When I was being interviewed by a journalist from El Mundo (Spain), we somewhat agreed that migrant domestic workers in Lebanon are well treated “in a significant number of homes”. There’s a lot of generalization about the “evil” Lebanese housewives. But 95% of the people I know who have MDWs at home (family, friends) do not mistreat in any way their maids. (There’s one exception though where the women employer suffers the superiority complex like many Lebanese).
So, it’s not all about bad housewives! One aspect of the problem is the complete absence of safety nets for that category of mistreated migrant workers the percentage of which we do not know.
And to illustrate the complication of the problem, I talked with many people about the need for “a hot-line” where beaten maids can call for help. But that hot-line will have to be able to respond in fluent Ethiopian, Sri Lankan, Nepalese, Malagasy, Bengali, Eritrean, Filipino, etc. 24 hours / 7 days. Who’s going to set up and finance that? And we need brochures in all these languages informing of the hot-line.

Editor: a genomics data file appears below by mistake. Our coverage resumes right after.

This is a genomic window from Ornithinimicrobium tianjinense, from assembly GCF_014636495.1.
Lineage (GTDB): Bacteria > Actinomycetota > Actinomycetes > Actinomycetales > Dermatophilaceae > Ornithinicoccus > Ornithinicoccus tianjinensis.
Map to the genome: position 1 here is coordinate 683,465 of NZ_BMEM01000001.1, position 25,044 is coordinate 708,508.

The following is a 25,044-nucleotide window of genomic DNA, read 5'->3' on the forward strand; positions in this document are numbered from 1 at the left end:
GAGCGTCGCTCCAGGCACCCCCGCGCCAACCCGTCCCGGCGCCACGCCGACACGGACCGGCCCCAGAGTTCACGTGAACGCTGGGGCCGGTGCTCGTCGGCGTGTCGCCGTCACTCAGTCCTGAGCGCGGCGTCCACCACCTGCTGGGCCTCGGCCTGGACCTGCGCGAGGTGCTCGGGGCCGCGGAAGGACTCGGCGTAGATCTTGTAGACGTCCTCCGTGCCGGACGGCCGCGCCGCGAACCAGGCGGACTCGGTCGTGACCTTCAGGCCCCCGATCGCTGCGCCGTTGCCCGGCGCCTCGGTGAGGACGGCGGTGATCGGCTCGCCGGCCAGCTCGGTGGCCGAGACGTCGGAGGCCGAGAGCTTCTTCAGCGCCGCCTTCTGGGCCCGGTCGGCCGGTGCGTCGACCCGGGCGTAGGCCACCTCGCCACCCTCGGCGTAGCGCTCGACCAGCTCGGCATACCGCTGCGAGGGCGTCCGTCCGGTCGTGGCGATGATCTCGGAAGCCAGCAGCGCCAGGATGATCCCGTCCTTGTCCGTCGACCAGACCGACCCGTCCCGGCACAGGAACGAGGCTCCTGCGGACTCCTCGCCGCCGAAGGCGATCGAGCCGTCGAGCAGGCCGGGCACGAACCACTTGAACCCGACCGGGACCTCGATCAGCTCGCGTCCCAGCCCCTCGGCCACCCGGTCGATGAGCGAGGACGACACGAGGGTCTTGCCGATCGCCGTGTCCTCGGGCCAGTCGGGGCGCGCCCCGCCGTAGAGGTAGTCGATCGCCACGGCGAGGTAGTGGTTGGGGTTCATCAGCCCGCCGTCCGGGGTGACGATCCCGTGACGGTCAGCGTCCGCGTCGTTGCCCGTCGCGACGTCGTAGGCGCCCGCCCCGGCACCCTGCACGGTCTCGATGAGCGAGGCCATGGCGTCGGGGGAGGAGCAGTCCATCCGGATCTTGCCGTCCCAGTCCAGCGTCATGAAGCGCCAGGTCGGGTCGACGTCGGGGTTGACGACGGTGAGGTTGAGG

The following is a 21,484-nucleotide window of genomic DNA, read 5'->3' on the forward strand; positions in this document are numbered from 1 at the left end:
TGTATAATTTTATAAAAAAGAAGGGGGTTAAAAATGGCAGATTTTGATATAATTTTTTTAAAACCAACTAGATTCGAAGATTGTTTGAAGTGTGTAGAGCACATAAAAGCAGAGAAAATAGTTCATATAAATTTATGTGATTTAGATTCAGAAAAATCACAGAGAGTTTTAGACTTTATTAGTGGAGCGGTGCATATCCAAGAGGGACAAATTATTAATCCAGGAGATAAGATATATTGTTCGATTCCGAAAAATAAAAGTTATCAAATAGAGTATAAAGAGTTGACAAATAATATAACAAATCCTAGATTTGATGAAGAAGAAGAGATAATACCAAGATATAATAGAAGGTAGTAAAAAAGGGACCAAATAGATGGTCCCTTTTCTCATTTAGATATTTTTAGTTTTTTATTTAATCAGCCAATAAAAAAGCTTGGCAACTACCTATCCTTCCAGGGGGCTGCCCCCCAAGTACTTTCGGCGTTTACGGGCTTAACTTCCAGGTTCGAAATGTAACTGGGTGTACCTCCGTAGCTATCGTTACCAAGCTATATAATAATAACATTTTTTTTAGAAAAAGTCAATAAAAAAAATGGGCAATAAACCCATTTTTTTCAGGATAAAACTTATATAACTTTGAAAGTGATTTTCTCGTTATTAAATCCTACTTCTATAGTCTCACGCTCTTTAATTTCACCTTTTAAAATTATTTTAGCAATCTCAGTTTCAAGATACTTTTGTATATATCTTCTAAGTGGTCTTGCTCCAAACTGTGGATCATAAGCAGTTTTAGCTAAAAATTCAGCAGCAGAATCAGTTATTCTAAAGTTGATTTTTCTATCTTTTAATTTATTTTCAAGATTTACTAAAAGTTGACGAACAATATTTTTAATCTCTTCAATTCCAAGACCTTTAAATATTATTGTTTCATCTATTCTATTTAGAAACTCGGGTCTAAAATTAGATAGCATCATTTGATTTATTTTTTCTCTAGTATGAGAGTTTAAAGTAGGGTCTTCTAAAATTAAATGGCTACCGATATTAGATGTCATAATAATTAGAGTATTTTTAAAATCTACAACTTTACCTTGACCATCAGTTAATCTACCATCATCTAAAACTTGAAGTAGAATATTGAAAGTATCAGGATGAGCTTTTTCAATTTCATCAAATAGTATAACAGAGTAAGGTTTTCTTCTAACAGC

In one case where a migrant domestic worker dragged to courts several years ago in Lebanon, she couldn’t speak Arabic or English. A French priest who’s involved in migrant rights protection, and had lived in her country, understood her language and was translating to French. And a translator was translating from French to Arabic for the judge and lawyers.
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